Muslim-Catholic Regional Dialogues Celebrate Past, Look to Future
Fr. Thomas Ryan, CSP
Three regional Muslim-Catholic dialogues came together October 3-5 in a plenary session in Chicago to celebrate fifteen years of dialogue and to chart the way forward.
In the opening address, Archbishop Alexander Brunett of Seattle, Washington, traced the origins of the dialogue. In the early 1970’s, the National Association of Diocesan Ecumenical and Interreligious Officers (NADEIO) was formed, and a handbook was provided for those engaged in interreligious dialogue. Two characteristics marked the scene: 1) Many Americans have negative ideas around Muslims/Islam; and 2) Muslims, who were at the time just trying to start and unite their own communities, were not all that inclined to dialogue with Christians.
Brunett worked with Dr. John Borelli at the U.S. Conference of Catholic Bishops’ Office for Ecumenical and Interreligious Affairs to set up three Catholic-Muslim regional dialogues which now meet once a year over two days time.
The Midwest Dialogue, co-chaired by Auxiliary Bishop Francis Reiss of Detroit and Dr. Sayyid Syeed of The Islamic Society of North America (ISNA), first convened in 1996. Muslim participants include representatives from ISNA and local Islamic communities. In all three of the dialogues, the Catholic representatives come from the local and regional Catholic dioceses. This dialogue has produced a joint document in book form on Revelation: Catholic and Muslim Perspectives.
The Mid-Atlantic Dialogue convened in 1998 . It is co-chaired by Auxiliary Bishop Barry Knestout of Washington, DC, and Dr. Talat Sultan of The Islamic Circle of North America (ICNA), with representation on the Muslim side from ICNA and local communities. In 2011 this dialogue published a resource on “Marriage: Roman Catholic and Sunni Muslim Perspectives.”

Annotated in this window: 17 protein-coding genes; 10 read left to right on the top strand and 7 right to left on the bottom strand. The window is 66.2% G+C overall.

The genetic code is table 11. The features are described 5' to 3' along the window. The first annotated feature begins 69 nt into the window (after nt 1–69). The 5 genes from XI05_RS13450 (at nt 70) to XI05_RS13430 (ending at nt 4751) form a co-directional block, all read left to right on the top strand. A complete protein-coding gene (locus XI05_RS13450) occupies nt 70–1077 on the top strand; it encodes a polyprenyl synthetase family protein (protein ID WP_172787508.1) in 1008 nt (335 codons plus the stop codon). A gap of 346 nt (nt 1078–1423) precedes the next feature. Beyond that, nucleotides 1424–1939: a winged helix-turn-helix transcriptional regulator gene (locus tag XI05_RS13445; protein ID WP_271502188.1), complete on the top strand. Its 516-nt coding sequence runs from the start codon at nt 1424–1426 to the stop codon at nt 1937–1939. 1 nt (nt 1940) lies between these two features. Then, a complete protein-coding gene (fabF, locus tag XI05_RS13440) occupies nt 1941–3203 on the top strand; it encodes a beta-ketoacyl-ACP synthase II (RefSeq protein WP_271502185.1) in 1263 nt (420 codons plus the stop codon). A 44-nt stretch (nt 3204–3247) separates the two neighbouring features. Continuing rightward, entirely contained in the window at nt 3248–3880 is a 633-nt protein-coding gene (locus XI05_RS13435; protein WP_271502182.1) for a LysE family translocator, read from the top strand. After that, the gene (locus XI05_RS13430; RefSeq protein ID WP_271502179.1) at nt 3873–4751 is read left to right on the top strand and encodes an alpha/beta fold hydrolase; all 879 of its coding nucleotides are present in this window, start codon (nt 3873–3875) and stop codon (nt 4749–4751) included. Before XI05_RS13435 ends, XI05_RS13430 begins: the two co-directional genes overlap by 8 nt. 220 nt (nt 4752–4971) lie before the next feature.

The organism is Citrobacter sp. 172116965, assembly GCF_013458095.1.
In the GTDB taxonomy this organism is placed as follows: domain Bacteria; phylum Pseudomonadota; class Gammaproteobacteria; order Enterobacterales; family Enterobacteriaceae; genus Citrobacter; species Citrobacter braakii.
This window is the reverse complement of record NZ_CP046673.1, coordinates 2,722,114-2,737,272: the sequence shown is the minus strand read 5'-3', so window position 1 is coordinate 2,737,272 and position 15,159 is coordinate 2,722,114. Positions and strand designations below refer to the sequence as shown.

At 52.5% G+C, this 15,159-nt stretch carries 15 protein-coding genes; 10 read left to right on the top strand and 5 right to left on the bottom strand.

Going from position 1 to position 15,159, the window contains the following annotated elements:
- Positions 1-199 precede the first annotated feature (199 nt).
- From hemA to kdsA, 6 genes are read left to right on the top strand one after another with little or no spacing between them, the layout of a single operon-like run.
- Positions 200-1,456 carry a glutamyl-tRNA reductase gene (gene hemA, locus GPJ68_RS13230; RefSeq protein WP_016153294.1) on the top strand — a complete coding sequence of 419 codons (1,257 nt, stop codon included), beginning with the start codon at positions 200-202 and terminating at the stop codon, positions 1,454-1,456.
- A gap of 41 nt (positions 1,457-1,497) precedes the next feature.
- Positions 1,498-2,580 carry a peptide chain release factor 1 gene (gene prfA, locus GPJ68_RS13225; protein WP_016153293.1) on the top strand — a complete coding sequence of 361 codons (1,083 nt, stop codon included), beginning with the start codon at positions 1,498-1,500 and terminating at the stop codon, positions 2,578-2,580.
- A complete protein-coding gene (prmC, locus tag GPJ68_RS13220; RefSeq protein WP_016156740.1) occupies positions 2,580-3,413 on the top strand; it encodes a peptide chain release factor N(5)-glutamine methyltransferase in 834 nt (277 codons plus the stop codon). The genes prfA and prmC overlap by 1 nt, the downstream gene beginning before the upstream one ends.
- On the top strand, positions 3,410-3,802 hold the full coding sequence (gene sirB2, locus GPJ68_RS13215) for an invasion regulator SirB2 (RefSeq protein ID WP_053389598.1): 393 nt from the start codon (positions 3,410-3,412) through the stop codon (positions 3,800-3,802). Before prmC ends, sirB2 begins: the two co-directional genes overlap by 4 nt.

The West Coast Dialogue, co-chaired by Bishop Carlos Sevilla, SJ, and Immam Mustafa Al-Qazwini, first met in 1999, with Muslim representation including the Islamic Shura Council of Southern California, Islamic Society of Orange County, and the Islamic Education Center of Orange County. It is the only one of the three dialogues that has both a Sunni and Shi’a representation on the Muslim side. A document produced by this group is “Friends and Not Adversaries: A Catholic-Muslim Spiritual Journey”.
Dialogue members participating in a workshop session
In the opening evening discussion period, ICNA’s Dr. Sultan said that the Catholic-Muslim dialogue has been a precedent for Muslims, making them aware that they need to establish dialogues with other religions as well, which they are doing.
In a session featuring reflections by the co-chairs of the regional dialogues, Dr. Sayyid Syeed, national director for the Office for Interfaith and Community Alliances of ISNA, underlined that Muslims didn’t just get involved in interreligious dialogue after 9/11. “Many churches offered us space for prayers when we arrived in this country,” he said. “We have explained to the Minister for Christians in the Pakistan government, for example, how much we have learned from Christians here in America. What has relevance for us in America has implications for Muslims where Christians are a minority. Muslims everywhere need to hear how both Christians and Jews have stood with us for religious freedom here. ”
Bishop Francis Reiss referred to the work of the Midwest Dialogue on Revelation as a “proof that Catholics and Muslims can enter into beneficial and constructive work. We live in a post-Enlightenment nightmare regarding the denial of God. Can we as people of faith together address these challenges today?” he asked.